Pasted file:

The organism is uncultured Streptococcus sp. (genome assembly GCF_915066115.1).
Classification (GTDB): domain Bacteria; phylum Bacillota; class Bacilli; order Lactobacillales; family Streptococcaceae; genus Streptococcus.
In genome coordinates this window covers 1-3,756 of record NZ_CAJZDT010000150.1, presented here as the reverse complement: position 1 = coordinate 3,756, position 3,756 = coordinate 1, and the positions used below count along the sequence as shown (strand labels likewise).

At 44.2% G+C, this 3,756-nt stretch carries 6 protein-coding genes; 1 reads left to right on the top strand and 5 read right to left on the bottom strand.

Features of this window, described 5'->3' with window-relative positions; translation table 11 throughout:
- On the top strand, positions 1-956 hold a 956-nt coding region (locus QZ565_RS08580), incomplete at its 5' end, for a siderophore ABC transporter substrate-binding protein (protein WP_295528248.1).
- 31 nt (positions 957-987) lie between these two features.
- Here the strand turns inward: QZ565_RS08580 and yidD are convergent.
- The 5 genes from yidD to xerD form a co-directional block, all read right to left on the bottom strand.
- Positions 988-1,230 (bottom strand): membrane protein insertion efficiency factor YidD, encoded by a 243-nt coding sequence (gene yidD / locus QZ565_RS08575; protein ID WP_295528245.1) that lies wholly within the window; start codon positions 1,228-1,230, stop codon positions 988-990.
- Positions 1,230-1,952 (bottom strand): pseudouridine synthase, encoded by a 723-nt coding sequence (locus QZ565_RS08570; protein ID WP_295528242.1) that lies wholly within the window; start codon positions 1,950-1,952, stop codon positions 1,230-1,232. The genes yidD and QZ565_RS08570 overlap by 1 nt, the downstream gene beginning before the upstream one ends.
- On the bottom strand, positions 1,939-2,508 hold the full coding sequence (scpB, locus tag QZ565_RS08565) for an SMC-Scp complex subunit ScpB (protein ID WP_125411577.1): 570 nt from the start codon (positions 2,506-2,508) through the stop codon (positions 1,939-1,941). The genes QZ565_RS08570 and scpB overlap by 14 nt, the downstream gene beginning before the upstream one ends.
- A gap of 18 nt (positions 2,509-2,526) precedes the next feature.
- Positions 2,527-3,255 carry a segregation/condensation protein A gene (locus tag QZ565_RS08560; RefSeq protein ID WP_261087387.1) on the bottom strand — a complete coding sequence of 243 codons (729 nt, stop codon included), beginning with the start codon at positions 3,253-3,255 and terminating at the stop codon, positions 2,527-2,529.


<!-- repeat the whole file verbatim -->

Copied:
The organism is uncultured Streptococcus sp. (genome assembly GCF_915066115.1).
Classification (GTDB): domain Bacteria; phylum Bacillota; class Bacilli; order Lactobacillales; family Streptococcaceae; genus Streptococcus.
In genome coordinates this window covers 1-3,756 of record NZ_CAJZDT010000150.1, presented here as the reverse complement: position 1 = coordinate 3,756, position 3,756 = coordinate 1, and the positions used below count along the sequence as shown (strand labels likewise).

At 44.2% G+C, this 3,756-nt stretch carries 6 protein-coding genes; 1 reads left to right on the top strand and 5 read right to left on the bottom strand.

Features of this window, described 5'->3' with window-relative positions; translation table 11 throughout:
- On the top strand, positions 1-956 hold a 956-nt coding region (locus QZ565_RS08580), incomplete at its 5' end, for a siderophore ABC transporter substrate-binding protein (protein WP_295528248.1).
- 31 nt (positions 957-987) lie between these two features.
- Here the strand turns inward: QZ565_RS08580 and yidD are convergent.
- The 5 genes from yidD to xerD form a co-directional block, all read right to left on the bottom strand.
- Positions 988-1,230 (bottom strand): membrane protein insertion efficiency factor YidD, encoded by a 243-nt coding sequence (gene yidD / locus QZ565_RS08575; protein ID WP_295528245.1) that lies wholly within the window; start codon positions 1,228-1,230, stop codon positions 988-990.
- Positions 1,230-1,952 (bottom strand): pseudouridine synthase, encoded by a 723-nt coding sequence (locus QZ565_RS08570; protein ID WP_295528242.1) that lies wholly within the window; start codon positions 1,950-1,952, stop codon positions 1,230-1,232. The genes yidD and QZ565_RS08570 overlap by 1 nt, the downstream gene beginning before the upstream one ends.
- On the bottom strand, positions 1,939-2,508 hold the full coding sequence (scpB, locus tag QZ565_RS08565) for an SMC-Scp complex subunit ScpB (protein ID WP_125411577.1): 570 nt from the start codon (positions 2,506-2,508) through the stop codon (positions 1,939-1,941). The genes QZ565_RS08570 and scpB overlap by 14 nt, the downstream gene beginning before the upstream one ends.
- A gap of 18 nt (positions 2,509-2,526) precedes the next feature.
- Positions 2,527-3,255 carry a segregation/condensation protein A gene (locus tag QZ565_RS08560; RefSeq protein ID WP_261087387.1) on the bottom strand — a complete coding sequence of 243 codons (729 nt, stop codon included), beginning with the start codon at positions 3,253-3,255 and terminating at the stop codon, positions 2,527-2,529.